In a Unix environment when working with C++ or C, a Makefile can be a very handy thing. Instead of typing several separate commands each time you update a file and want to recompile, you can just type
make and the Makefile is executed.
A Makefile is a plain-text file traditionally named “Makefile” or “makefile” that resides in the same directory as your program source.
main_program: dependency_1 dependency_2 dependency_3... dependency_n command for main_program
Note that the second line is indented while the first is not. And then, following that, you’ll have n number of dependency definitions like the following:
dependency_n: dependency_a dependency_b dependency_c... command for dependency_n
The dependencies for dependencies (i.e. dependency_a, dependency_b, etc.) are usually files, and not other dependencies, that determine when dependency_n’s command should be run. For example, take the following dependency definition:
main.o: main.cpp header.h g++ -Wall -c main.cpp
In this example, when
header.h is changed and the Makefile is run, the command for
main.o will be executed. That command happens to be
g++ -Wall -c main.cpp.
Here are some examples of Makefiles:
Quick and Dirty
prog5: main.o readData.o car.o radio.o g++ -o $@ main.o readData.o car.o radio.o
prog5 is the name of the executable that will be made.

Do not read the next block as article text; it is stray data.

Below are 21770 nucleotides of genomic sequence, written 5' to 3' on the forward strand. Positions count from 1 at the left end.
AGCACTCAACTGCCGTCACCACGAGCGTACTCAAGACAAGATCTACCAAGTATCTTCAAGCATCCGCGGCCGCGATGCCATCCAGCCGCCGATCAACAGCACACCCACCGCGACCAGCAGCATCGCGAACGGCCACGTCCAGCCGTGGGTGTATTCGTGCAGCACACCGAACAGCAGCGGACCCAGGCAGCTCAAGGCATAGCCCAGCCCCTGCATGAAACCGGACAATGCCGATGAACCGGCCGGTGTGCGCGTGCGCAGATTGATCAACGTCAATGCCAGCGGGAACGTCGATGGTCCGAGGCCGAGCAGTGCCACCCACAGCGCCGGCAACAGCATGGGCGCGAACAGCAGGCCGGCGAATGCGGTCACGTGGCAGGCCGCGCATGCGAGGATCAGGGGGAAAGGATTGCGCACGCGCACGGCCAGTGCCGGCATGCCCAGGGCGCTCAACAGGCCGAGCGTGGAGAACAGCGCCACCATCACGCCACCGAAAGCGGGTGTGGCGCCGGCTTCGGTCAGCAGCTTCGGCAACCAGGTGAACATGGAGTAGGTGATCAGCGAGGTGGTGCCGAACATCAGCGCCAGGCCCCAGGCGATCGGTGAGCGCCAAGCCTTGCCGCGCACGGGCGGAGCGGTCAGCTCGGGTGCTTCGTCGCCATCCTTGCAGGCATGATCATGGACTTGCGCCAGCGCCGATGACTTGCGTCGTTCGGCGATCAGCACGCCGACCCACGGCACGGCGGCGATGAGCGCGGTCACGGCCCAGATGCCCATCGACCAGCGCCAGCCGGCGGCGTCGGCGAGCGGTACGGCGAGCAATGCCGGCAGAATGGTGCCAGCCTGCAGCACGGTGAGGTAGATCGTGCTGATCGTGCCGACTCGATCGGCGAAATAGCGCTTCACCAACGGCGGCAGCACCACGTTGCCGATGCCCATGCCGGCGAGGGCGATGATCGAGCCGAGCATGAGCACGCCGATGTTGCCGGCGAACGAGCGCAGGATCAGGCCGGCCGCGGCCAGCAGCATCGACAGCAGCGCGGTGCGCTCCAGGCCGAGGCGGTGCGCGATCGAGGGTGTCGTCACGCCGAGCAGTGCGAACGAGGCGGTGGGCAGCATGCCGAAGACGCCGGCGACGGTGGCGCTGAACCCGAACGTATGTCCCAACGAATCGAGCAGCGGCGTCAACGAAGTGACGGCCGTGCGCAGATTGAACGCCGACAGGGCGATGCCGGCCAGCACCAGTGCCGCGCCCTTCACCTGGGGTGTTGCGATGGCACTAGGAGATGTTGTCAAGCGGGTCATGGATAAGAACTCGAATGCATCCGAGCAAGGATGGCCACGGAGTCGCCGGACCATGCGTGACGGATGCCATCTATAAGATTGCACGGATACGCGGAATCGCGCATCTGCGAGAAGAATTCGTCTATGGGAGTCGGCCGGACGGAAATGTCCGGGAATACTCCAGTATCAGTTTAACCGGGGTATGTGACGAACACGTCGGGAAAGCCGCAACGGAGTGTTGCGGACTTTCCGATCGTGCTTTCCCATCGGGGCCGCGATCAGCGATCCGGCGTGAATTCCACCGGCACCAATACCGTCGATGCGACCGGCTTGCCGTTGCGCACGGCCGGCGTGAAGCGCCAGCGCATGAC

g++ is the compiler I’m using. Each
.o file will be created from a
.cpp (or whatever C++ extension you choose) file of the same name.
I say that this Makefile is dirty because if you update a header file (i.e. one typically ending in
.h) and recompile, this Makefile will not notice any changes. This isn’t normally a problem because after initially creating your header files, you probably won’t be making any changes to them except to perhaps update a function prototype, and of course if you do that, you’ll need to update the corresponding implementation file (i.e. a
.cpp file) as well.
Long and Explicit
myProgram: main.o stu.o cla.o readData.o g++ -o myProgram main.o stu.o cla.o readData.o main.o: main.cpp header.h g++ -Wall -c main.cpp stu.o: stu.cpp header.h stu.h g++ -Wall -c stu.cpp cla.o: cla.cpp header.h cla.h g++ -Wall -c cla.cpp readData.o: readData.cpp header.h g++ -Wall -c readData.cpp
myProgram is the executable that will be created, while each
.o file is created with its own explicit definition of dependencies. For example,
cla.o depends on
cla.h; if any of those files changes,
cla.o will be recompiled. The
-Wall is a g++ option to turn on all warnings about your source.